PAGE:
William Kerr House – Historic Walking Tour

The William Kerr House is a great example of the Carpenter Gothic Style.  It was built by the Irish born architect Willam Kerr as his personal home in 1875.  Located at 410 Simonton Street, between Fleming and Southard Streets, this home shows off this unique style of architecture.

William Kerr House Key West

William Kerr

William Kerr was born in 1836, educated in Boston and then moved to Key West in 1872.  His impact can be seen on many buildings around Key West.  Such as the Covent of Mary Immaculate, the Key West Post Office, and the Custom House.

Carpenter Gothic

The Carpenter Gothic style home is a style that usually applies to North American light frame construction.  Often these types of buildings are built by house carpenters.  This unique style gives carpenters the ability to express their artistic freedom.  They can improvise and enhance the charm and quaintness of an otherwise plain and simple wooden building.

What gave these carpenters the ability to enhance these structures was the mass-produced wood moldings that were just becoming available at that time.  These allowed builders to add Gothic inspired embellishments to their projects at a relatively low cost.

Carpenter Gothic was most popular in the latter half of the 19th Century and was typically used in homes and small churches. The best-known example is the painting, American Gothic.  Artist, Grand Wood has a perfect example in the background of the painting.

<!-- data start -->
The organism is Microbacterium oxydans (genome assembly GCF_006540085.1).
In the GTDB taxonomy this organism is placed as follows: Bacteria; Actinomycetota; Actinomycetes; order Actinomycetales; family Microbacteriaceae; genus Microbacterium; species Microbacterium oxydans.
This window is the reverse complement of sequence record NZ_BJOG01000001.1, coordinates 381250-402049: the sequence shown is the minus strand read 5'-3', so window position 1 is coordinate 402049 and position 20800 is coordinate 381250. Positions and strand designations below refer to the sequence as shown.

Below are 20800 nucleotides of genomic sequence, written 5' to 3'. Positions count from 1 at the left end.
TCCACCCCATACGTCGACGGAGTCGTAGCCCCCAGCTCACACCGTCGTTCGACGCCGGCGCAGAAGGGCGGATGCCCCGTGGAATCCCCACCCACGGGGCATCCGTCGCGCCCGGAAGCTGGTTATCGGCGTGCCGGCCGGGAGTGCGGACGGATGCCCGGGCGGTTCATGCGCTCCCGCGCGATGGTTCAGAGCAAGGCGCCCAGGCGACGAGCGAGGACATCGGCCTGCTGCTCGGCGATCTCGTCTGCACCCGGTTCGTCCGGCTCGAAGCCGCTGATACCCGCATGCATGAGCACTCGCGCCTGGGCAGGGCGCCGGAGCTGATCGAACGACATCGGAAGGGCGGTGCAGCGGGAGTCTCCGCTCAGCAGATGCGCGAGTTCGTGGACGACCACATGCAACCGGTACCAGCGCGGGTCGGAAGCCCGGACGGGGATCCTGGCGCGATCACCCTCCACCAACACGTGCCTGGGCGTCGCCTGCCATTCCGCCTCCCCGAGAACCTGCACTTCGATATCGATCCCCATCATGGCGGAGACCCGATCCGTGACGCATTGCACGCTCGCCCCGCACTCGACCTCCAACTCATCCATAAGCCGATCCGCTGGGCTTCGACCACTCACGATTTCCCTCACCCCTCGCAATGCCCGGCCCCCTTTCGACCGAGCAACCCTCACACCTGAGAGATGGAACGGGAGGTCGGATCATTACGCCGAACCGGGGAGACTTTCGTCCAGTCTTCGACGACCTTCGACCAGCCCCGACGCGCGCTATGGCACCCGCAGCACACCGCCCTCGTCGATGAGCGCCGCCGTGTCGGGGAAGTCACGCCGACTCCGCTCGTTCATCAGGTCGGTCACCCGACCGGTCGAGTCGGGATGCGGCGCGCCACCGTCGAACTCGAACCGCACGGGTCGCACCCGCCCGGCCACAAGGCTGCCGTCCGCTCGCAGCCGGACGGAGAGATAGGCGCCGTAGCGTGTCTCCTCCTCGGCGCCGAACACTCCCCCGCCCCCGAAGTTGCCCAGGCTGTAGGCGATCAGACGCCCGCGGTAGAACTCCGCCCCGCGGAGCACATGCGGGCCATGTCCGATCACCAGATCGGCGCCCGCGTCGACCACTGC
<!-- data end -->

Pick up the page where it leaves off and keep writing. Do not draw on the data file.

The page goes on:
american gothic

(photo credit: Wikipedia)

This style is also sometimes referred to as Rural Gothic.  It uses wood, instead of stone, pointed arches, steep gables, and towers.  The William Kerr home shows off a lot of these elements.

An interesting fact is when the home was going through a renovation, they found Kerr’s ink draftsman’s pen in the floorboards.

What’s interesting about the architecture around Key West is the uniqueness of the homes.  Each has a story to tell and I hope you wander through Key West and look for these amazing homes and their stories.

(credit: KeyWestHistoricMarkerTour.org and TheVintageNews.com)

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